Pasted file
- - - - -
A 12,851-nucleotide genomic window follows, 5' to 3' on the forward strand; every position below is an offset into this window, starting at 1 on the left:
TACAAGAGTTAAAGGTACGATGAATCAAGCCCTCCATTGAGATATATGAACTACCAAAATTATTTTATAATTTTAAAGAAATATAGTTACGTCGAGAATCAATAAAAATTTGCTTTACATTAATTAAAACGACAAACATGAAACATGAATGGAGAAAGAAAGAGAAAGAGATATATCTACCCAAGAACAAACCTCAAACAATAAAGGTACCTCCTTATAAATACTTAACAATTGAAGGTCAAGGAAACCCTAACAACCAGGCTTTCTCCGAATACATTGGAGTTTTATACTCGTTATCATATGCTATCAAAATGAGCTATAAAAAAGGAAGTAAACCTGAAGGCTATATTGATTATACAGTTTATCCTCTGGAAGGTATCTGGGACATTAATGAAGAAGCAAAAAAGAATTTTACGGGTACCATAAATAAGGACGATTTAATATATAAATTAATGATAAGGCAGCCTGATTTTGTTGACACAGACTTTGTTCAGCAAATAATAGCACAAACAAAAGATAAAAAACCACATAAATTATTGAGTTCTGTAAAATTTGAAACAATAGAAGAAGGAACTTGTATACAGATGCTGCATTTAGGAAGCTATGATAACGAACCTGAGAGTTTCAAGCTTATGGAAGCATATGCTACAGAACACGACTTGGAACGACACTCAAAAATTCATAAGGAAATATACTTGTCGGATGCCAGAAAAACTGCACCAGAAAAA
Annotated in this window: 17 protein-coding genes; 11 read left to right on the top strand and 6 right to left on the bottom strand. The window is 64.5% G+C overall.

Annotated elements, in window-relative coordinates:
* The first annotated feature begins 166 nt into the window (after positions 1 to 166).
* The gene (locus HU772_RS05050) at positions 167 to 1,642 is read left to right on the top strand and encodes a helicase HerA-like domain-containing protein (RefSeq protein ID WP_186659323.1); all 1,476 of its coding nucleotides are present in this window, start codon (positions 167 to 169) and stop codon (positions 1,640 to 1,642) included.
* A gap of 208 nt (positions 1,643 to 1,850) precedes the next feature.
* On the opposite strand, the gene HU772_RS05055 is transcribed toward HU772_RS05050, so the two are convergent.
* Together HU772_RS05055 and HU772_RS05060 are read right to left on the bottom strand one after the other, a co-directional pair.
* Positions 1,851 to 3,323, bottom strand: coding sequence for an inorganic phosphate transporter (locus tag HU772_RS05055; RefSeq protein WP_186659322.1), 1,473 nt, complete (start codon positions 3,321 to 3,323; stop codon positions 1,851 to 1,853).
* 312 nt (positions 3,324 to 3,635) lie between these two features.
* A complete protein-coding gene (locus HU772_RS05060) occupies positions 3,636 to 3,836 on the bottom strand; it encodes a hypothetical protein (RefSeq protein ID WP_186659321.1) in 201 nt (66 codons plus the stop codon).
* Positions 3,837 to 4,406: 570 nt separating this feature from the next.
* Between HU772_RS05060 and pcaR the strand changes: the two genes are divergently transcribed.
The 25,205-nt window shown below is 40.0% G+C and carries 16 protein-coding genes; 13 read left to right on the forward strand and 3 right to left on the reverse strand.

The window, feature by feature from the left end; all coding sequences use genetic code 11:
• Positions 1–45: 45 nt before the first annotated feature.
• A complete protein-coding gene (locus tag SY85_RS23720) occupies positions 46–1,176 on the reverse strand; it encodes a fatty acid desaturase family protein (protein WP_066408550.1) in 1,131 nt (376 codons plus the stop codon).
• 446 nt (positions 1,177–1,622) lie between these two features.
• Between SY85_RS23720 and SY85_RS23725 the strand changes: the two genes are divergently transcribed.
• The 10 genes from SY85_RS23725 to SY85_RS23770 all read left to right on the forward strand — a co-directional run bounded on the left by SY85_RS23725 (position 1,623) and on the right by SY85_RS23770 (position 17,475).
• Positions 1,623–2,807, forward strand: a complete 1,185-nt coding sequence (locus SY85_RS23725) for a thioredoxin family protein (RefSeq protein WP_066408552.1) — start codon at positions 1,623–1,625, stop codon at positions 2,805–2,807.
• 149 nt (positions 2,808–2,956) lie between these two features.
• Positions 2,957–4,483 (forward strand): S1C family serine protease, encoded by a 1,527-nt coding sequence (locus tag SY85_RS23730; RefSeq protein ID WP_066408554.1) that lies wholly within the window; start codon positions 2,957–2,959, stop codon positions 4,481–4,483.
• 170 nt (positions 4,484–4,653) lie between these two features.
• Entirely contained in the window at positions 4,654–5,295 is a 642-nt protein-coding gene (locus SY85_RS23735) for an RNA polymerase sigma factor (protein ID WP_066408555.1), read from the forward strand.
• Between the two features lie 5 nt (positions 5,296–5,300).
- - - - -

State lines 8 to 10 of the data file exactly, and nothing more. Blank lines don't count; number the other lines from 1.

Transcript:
* On the opposite strand, the gene HU772_RS05055 is transcribed toward HU772_RS05050, so the two are convergent.
* Together HU772_RS05055 and HU772_RS05060 are read right to left on the bottom strand one after the other, a co-directional pair.
* Positions 1,851 to 3,323, bottom strand: coding sequence for an inorganic phosphate transporter (locus tag HU772_RS05055; RefSeq protein WP_186659322.1), 1,473 nt, complete (start codon positions 3,321 to 3,323; stop codon positions 1,851 to 1,853).